Varel Bailey urged the committee to understand that the farm bill is more than just loan rates and food stamps. "What we're now talking about is an agreement, a contract, between agriculture and the rest of society," he says. "If the trust of the relationship between agriculture and society erodes or weakens, it jeopardizes not only the government but in the long-term those societies collapse."

The world has changed and overseas markets for U.S. farm products now play a larger role, and farmers have new U.S. markets too - ethanol is just one example. "All of this makes designing the next farm bill more complicated," says Bailey. "For example, the value of the dollar and of foreign currency is always changing and that affects U.S. exports."

"So in the farm bill we have to provide ways to help farmers control or reduce risk," he adds. "We've got to have some type of revenue buffering mechanism farmers can use to survive and to prosper, even when we have wild currency gyrations on world markets, international swings that are beyond the control of the United States and beyond control of the farm bill."

Rework ACRE program to make it more user-friendly

Crop insurance can help mitigate some of the risk, "but we also need farm programs that can help us cope," says Bailey. "I highly recommend Congress go back and take another look at USDA's Average Crop Revenue Election or ACRE program, and fine-tune it to make it a much more workable program. I think ACRE can be a very useful tool for farmers to use, for managing the risk in U.S. agriculture."

Looking back at the way Congress came up with the 2008 farm bill--the process was a discussion of policy and then they put the money with it. "I think it is extremely important to get the policy right this time because there isn't going to be as much money to put with it," says Tom Latham, an Iowa Republican member of the House Ag Committee.

He points out that "The U.S. government has a massive federal budget deficit and I believe the amount of money that will be allocated to the new 2012 farm bill isn't going to be all that great—for the parts of the bill that are outside the food stamp program and other human nutrition programs."

"So," says Latham, "we have to get the policy right and make sure every dollar we spend in the farm bill, that we spend it wisely and that it actually helps agriculture and helps the farmers themselves who need a farm financial safety net."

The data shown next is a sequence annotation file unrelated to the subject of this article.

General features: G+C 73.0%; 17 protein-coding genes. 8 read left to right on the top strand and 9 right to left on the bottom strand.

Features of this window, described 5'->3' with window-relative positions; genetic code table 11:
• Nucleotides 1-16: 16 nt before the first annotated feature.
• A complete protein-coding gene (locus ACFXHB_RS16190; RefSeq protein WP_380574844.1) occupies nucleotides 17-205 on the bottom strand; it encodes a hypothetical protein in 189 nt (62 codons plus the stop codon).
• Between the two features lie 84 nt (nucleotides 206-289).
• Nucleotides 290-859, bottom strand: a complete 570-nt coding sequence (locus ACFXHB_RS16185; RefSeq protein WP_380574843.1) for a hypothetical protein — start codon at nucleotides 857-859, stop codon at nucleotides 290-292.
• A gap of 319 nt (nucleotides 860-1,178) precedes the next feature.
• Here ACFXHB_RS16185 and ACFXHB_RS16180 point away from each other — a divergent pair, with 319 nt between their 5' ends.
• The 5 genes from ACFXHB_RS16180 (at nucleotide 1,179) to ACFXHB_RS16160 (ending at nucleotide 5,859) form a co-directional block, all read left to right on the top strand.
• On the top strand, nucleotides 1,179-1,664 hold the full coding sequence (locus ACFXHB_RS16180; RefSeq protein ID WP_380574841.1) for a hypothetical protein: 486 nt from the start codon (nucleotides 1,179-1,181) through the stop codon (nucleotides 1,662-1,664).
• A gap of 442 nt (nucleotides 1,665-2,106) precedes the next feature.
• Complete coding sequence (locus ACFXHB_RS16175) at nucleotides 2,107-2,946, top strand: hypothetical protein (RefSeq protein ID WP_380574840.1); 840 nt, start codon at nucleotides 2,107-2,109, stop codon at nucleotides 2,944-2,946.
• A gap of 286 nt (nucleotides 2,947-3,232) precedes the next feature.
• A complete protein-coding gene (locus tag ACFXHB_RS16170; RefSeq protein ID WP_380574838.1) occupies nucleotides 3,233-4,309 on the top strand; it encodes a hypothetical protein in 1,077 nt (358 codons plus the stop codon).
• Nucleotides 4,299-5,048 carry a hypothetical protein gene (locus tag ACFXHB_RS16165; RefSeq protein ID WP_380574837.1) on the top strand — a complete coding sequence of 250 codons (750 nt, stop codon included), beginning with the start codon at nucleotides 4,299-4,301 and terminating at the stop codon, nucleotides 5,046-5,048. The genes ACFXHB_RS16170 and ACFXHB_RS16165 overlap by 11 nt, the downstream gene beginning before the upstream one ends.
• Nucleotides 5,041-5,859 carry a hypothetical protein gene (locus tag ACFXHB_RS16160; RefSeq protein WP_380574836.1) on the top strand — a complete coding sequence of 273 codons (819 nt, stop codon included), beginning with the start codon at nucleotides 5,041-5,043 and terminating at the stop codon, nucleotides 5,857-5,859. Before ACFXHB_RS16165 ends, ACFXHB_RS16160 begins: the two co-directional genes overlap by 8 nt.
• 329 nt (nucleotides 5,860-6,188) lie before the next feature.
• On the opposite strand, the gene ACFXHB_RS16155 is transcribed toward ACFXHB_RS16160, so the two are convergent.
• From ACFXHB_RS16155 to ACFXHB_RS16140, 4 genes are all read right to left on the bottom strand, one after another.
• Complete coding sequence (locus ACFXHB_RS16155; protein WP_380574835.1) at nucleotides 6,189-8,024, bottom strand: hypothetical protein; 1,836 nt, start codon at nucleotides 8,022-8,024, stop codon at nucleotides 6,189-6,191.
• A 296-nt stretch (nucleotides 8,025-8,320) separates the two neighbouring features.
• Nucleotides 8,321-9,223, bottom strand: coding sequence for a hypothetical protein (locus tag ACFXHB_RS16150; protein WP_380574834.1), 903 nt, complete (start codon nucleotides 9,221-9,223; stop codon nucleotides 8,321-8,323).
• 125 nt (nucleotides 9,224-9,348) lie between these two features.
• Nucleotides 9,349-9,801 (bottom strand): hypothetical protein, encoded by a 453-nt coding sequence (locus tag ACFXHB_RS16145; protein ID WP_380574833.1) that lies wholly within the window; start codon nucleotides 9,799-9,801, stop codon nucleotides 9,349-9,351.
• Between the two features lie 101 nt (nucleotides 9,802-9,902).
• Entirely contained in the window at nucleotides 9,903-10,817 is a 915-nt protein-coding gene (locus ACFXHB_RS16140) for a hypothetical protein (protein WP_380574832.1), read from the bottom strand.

Effort to reduce huge federal budget deficit is expected

This year the U.S. is looking at a $1.6 trillion annual deficit. "I think after the elections this November you're going to see a concerted effort to reduce federal spending across the board," says Latham. "That's going to make less money available for agriculture and the new 2012 farm bill."

With this budget cutting in mind, Latham says "we're going to have to use risk management tools, beef them up and make them more farmer-friendly in the new farm bill. Those tools don't have as much of a federal outlay in dollars but they would still assure farmers that if they do get into trouble financially, the safety net is still out there.'

Things change quickly in agriculture now days. Only a couple years ago we had high grain prices and tremendous demand, notes Latham. "The shortages we had then are now abated and world grain supplies are growing again and we're looking at more of a surplus situation. Exports aren't controlled by the farm bill, but they are certainly part of the farm financial equation. It's a different scenario we have now, compared to what it was when we wrote the 2008 Farm Bill."

More things outside the farm bill affect agriculture

So far for corn, under the 2008 bill, farmers have received only 4% of their income from the farm bill. That's because prices have been good and farmers haven't had to rely as heavily on the federal government. "You go back 5 or 6 years ago and it was 40% to 50% of all the income in agriculture was from the federal government," says Latham.

Times change and markets change and the farm bill needs to change too, he adds. "Keep in mind there are many influences outside the farm bill that make a difference. For example, look at the situation today with the biodiesel industry sitting idle and plants shutdown. That's because the U.S. Senate fooled around and let the tax credit for biodiesel expire at the end of 2009 and hasn't restored it yet. That situation is destroying an entire industry - a real shame."